Majoring in Joan: Karen Eilbacher on Playing Alison Bechdel’s Girlfriend in “Fun Home”
May 3, 2017
Lorena Gordon and her mom
Lorena Gordon: Why I’m Grateful For My Mom on Mother’s Day
May 9, 2017
Marsha P. Johnson

QDoc, the nation’s only film festival dedicated exclusively to LGBTQ documentaries, takes place May 18-21, 2017 in Portland, Oregon at Hollywood Theatre. Under the new leadership of Deb Kemp and Molly King, QDoc celebrates its 11th year with a lineup of 12 documentary films.

King says QDoc is all about bringing documentaries to Portland that would not likely be seen here otherwise. It provides opportunity for dialogue between filmmakers and the LGBTQ community and allies, and illuminates diverse aspects of queer life for all audiences. “I love the quote by documentary filmmaker Patricio Guzmán, ‘A country without documentary films is like a family without a photo album,’” says King.

King and Kemp could not be more excited to step into this new role working closely with festival Co-Founders Russ Gage and David Weissman. “We look forward to carrying out the wonderful legacy they have built over the past decade, and sharing our second decade with the extended community of Portland,” says King.

Having attended my first QDoc last year, it’s incredibly special to have an entire weekend dedicated to real-life queer stories with the opportunity to participate in Q&A sessions with film subjects and directors following most films. Last year, I took the good advice from a friend and purchased a festival pass and basically camped out at the theater for three days. It was magical and has become one of my yearly must-dos.

So grab a beer and slice of pizza at the historic Hollywood Theatre and settle in for a documentary marathon weekend sure to leave you laughing, crying, moved and connected with hundreds of LGBTQ friends.

At Tagg, we are excited to check out these six films centering the stories of LGBTQ women, transgender people and LGBTQ people of color.



Friday, May 19 at 6:30 p.m.

Jewel Thais-Williams helped changed laws, save lives and influence communities across Los Angeles at her legendary nightclub, a home for LGBTQ people of color for 42 years. Through interviews with clubgoers Sharon Stone, Sandra Bernhard and Bonnie Pointer, among others, director C. Fitz draws a portrait of a determined entrepreneur who overcame the challenges of being black, female, poor and lesbian to create a lasting legacy in the West Hollywood community. Includes Q&A with subject Jewel Thais-Williams and director C. Fitz following the film.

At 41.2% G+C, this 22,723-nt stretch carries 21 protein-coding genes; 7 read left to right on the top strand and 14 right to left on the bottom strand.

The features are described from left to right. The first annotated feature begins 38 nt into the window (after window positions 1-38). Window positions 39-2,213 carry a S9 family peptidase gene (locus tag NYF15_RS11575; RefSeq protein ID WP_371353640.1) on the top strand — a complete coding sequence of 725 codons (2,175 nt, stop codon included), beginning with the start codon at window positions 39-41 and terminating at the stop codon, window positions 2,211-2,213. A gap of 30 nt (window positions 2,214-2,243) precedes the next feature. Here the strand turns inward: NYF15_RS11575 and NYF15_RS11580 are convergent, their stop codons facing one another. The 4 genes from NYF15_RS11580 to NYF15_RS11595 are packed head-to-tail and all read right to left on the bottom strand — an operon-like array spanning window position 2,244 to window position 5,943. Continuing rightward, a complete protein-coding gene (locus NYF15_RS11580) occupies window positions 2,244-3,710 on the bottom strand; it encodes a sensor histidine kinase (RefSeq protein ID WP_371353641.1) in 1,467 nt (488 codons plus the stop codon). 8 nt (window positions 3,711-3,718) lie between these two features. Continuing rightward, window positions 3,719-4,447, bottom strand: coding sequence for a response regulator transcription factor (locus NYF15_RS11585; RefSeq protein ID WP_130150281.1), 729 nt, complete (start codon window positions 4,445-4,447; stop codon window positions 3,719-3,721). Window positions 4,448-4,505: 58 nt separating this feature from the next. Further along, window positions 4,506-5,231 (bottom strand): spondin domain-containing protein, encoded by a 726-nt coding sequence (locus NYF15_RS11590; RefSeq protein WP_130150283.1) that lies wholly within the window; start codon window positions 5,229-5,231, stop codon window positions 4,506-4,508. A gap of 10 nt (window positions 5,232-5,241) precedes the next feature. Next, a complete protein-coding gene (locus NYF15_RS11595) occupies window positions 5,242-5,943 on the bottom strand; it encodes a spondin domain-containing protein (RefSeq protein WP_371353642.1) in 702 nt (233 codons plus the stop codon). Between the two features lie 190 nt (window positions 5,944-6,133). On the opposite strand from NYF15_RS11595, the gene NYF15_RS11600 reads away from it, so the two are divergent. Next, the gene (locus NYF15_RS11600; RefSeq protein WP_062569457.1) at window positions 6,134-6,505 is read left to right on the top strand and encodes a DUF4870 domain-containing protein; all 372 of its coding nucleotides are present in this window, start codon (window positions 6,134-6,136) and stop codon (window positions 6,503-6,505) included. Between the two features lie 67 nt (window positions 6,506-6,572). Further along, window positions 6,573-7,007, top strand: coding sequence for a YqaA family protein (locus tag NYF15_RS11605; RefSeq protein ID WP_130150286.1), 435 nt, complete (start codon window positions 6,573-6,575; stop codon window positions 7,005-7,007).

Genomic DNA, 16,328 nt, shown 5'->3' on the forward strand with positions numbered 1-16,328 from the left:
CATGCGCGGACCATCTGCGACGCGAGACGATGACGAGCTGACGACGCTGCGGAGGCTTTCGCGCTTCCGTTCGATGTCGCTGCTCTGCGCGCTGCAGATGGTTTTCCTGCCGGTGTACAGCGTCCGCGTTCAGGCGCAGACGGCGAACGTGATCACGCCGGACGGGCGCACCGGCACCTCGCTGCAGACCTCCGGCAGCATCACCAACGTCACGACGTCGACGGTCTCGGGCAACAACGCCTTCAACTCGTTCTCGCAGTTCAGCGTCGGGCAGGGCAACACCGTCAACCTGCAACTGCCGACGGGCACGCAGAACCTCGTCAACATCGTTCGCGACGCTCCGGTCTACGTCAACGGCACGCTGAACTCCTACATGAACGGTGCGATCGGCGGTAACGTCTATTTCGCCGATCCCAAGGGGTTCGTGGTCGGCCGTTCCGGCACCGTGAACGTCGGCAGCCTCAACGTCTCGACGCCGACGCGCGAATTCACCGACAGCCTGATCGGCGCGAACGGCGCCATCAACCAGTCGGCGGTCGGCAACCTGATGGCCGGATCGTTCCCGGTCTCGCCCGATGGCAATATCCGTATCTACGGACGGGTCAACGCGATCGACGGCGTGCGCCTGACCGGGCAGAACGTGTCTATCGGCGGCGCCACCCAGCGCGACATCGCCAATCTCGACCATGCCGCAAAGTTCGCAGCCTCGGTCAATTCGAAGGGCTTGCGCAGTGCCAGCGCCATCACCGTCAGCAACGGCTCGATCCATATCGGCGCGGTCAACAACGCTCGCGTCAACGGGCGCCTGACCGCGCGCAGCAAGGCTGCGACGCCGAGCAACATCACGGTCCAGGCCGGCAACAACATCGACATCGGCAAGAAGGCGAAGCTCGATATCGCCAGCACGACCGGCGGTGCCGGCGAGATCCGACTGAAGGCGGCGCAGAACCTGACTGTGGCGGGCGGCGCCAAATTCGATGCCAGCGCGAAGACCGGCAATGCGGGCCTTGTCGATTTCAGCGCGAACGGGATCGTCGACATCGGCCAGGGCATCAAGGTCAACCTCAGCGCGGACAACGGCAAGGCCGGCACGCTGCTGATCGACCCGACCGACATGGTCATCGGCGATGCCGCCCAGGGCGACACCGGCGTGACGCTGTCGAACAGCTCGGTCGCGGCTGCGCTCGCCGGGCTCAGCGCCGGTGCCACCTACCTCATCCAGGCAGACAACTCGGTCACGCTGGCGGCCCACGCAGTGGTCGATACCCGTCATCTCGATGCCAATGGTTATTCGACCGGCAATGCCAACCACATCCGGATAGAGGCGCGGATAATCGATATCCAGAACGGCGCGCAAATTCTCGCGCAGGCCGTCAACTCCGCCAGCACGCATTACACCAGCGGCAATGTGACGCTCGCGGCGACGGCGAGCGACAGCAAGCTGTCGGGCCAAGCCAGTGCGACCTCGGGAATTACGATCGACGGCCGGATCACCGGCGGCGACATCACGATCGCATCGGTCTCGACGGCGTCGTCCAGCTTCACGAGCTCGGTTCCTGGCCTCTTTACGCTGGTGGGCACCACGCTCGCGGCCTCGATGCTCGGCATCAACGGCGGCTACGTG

Friday, May 19 at 8:45 p.m.

Bayard Rustin and PartnerIconic U.S. civil rights leader Bayard Rustin and his longtime partner, Walter Naegle, wanted to legally marry in the 1980s, but that was not possible. Still wanting legal protection for their union, Bayard adopted Naegle, who was 30 years his junior. In this intimate love story, Naegle remembers Bayard and a time when same-sex marriage was inconceivable. He reflects on the little-known phenomena of intergenerational gay adoption and its connection to the civil rights movement.




Friday, May 19 (Following Bayard and Me)

Leonardo Munoz was born in 1943 in Argentina. At the age of 14, Leonardo became Mariela. Being transgender under a right-wing military dictator was not without complication. A loved and loving woman, Mariela welcomed, fostered and raised 17 abandoned children in her lifetime, and became the first transgender person ever to obtain legal documents, thus setting a precedent in Argentina. Through the testimonies of her children and others close to her, A Giant’s Love traces the fight for the recognition of Mariela’s identity in a country under military junta and highlights her commitment to the protection of the oppressed.



Saturday, May 20 at 3:30 p.m.

Who killed Marsha P. Johnson? When the beloved, self-described “street queen” of New York’s Christopher Street was found floating in the Hudson River in 1992, the NYPD called her death a suicide. Protests erupted, but the police remained impassive and refused to investigate. Now, 25 years on, Oscar-nominated director and journalist David France (How to Survive a Plague) re-examines the death of a beloved icon of the trans world while celebrating the story of two landmark pioneers of the trans rights movement.


Saturday, May 20 at 6:30 p.m.

ChavelaAccording to The Guardian, legendary Mexican singer Chavela Vargas is “probably Donald Trump’s ultimate nightmare: a Mexican lesbian diva who can wring your very soul.” The Hollywood Reporter calls her “a trailblazing free spirit whose appetite for tequila and women was as legendary as her soul-stirring vocals.” Through its lyrical structure, Chavela takes viewers on an evocative, thought-provoking journey through the life of this iconoclastic, game-changing artist. Includes a Q&A with director/producer Catherine Gund following film.





Sunday, May 21 at 2:30 p.m.

In Taiwanese culture, questioning a mother’s love is taboo. But as filmmaker Hui-chen Huang sets out on a journey with her mother, such an inquiry forms the basis for an intimate exploration of a complex and nuanced relationship. Huang seeks to understand her mother, Anu, who took the radical step in the 1970s of leaving her violent husband and raising her two children alone, forging an unusual path in which her female lovers have all shared her profession as a Taoist priestess and professional mourner. Through often-unresolved conversations with her mother, as well as interviews with her mother’s siblings and ex-lovers, Huang reveals the complex and changing landscape for Taiwanese women.


Films will sell out quickly, so be sure to visit to purchase tickets in advance and arrive to the theater early to grab your seat. Free tickets are available to youth 23 and under – contact to request your ticket.